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Old 11-18-2013, 06:33 AM   #124
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"I get a kick out of the number of aficionados of out-dated technology. Who cares how much it pollutes nor how inefficient these antiques are.

I guess you are still locked in the Global Warming , Nuclear Winter , Climate Change HOAX from the 1960s Club of Rome .

With fuel prices coming down the cost per mile of a proven engine does really well when comparing the total cost of maint repairs from light duty car engine conversions . Like Yannmar.

Toyota trucks and BMW car diesels are not really suitable for a passage maker.

For 200 annual hours of yachty travel they do fine , but may suffer even more from disuse and lack of maint than big old industrial sized clunkers do.
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Old 11-18-2013, 07:44 AM   #125
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Chris. The single pod boat your read about was the one I drive. The ZF pod they used was the 2500. - an aluminum alloy pod (similar metal as I/Os). Not at all suitable for 40' plus semi semi displacement applications.

In fact, neither the IPS nor the Zeus is designed for semi-displacement. I do recall seeing a press release saying that one or the other is developing a unit for slower speeds and may work in the size and speed range you're thinking of. But in twins , triples or quads.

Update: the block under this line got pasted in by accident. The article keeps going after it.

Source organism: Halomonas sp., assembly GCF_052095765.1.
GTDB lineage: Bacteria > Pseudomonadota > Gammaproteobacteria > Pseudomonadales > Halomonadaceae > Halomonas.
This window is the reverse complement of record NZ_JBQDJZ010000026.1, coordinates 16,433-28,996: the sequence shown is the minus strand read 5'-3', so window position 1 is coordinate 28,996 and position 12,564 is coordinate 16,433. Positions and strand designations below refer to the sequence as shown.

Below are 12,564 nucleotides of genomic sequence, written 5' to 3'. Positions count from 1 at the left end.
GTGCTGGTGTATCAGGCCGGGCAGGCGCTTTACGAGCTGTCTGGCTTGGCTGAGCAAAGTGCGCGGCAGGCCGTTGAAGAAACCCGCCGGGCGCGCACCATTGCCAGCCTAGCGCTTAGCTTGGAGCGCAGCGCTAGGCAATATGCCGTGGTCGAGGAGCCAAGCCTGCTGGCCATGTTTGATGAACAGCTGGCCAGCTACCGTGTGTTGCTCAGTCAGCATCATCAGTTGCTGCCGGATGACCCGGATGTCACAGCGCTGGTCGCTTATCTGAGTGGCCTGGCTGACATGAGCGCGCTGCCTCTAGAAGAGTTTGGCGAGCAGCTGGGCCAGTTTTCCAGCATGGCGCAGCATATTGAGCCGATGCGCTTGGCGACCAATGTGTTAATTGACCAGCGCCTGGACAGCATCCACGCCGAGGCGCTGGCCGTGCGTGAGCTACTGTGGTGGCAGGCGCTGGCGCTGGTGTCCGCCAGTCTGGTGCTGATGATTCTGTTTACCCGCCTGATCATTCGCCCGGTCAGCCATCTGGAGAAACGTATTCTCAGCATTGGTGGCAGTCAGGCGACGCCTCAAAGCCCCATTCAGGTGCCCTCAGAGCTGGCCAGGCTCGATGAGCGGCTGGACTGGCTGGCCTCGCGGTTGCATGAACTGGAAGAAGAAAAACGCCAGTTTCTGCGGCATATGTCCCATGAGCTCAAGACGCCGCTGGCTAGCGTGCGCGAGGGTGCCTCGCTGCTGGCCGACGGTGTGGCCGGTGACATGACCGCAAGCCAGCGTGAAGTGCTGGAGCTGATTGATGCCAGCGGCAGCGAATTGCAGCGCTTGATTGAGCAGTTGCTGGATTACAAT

I'd like to see someone develop a slant shaft gear box that would support counter rotating props. Might be an efficient alternative to pods.

You may have gathered by now that I am a fan of:

1. Modern, computer-controlled diesels
2. Counter rotating props.
3. Pods.

Interesting. I'm remembering correctly that it's a center console, yes?

Are IPS and Zeus pods also aluminum alloy? Thought they were specifically engineered to always be submerged...

I've seen many of the statements about pods being designed for faster boats. That said, we've been on much larger boats that use pods, so it doesn't seem inconceivable to me that a displacement version would work fine. After all, the prop goes around, no matter how fast the boat goes, no matter whether it's on centerline or offset

And the dual advantages of straighter angle of attack and directional thrust seem to be useful for some applications.

Twins are OK in my current experience. Wouldn't want to maintain yet another (3rd or 4th) diesel/gear... and in fact, one reason I'd prefer a single is about less maintenance and with 360 access.

A Sunseeker express boat was in our marina the other day for service -- triple gas installation, of all things -- and last I heard the engine that needed service was the one they couldn't even get to. I didn't hear the end of that story, but at the time they were discussing pulling an engine to get access to the one that needed work..